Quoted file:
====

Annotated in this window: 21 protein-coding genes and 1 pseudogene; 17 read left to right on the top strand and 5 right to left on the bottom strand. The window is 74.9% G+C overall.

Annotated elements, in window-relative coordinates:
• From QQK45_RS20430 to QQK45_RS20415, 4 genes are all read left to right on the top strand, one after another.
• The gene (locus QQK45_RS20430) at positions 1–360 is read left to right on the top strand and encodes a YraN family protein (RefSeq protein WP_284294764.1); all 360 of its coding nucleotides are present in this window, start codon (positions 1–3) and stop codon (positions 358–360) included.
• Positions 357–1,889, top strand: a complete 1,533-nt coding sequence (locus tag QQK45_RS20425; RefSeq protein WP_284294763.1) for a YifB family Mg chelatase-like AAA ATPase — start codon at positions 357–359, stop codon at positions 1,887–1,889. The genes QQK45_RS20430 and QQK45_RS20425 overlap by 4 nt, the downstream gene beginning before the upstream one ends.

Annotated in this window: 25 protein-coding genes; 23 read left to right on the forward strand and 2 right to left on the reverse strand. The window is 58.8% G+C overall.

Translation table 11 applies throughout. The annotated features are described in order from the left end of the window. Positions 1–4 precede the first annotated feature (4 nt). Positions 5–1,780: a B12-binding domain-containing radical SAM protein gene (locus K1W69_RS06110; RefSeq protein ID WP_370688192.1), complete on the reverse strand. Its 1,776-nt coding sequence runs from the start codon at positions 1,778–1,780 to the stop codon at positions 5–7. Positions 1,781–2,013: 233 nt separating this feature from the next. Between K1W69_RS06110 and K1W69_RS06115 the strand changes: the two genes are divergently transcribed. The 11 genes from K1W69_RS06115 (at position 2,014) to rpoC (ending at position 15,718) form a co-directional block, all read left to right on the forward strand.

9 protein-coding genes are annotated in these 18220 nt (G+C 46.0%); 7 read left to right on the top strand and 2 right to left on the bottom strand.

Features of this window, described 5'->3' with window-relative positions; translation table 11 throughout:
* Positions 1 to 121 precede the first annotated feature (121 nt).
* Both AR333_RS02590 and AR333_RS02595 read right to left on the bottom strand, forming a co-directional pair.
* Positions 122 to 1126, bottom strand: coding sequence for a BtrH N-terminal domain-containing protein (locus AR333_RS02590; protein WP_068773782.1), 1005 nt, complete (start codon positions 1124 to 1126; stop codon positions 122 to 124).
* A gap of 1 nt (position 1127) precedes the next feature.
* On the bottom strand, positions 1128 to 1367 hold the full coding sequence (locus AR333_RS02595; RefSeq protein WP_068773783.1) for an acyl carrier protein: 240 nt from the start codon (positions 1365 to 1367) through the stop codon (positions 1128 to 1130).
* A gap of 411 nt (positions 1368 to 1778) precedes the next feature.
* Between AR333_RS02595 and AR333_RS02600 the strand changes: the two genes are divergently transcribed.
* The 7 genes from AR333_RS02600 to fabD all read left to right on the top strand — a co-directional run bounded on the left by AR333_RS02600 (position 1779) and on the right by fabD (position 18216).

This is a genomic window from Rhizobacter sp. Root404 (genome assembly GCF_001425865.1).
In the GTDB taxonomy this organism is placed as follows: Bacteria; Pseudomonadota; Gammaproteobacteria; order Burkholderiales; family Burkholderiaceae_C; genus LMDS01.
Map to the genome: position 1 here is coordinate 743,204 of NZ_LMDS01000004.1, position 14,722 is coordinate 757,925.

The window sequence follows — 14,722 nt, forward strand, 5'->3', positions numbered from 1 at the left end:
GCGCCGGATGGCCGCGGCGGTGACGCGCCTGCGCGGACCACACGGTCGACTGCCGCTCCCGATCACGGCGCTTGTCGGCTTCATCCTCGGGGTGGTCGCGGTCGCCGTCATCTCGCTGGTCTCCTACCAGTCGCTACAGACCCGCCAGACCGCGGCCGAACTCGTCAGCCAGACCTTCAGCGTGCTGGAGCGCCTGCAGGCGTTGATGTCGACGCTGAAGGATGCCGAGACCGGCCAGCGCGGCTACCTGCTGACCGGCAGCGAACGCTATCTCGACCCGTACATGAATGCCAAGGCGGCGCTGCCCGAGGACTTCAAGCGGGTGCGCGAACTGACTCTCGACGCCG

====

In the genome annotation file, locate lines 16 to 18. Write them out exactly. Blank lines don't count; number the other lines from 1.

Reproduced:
* Between AR333_RS02595 and AR333_RS02600 the strand changes: the two genes are divergently transcribed.
* The 7 genes from AR333_RS02600 to fabD all read left to right on the top strand — a co-directional run bounded on the left by AR333_RS02600 (position 1779) and on the right by fabD (position 18216).

This is a genomic window from Rhizobacter sp. Root404 (genome assembly GCF_001425865.1).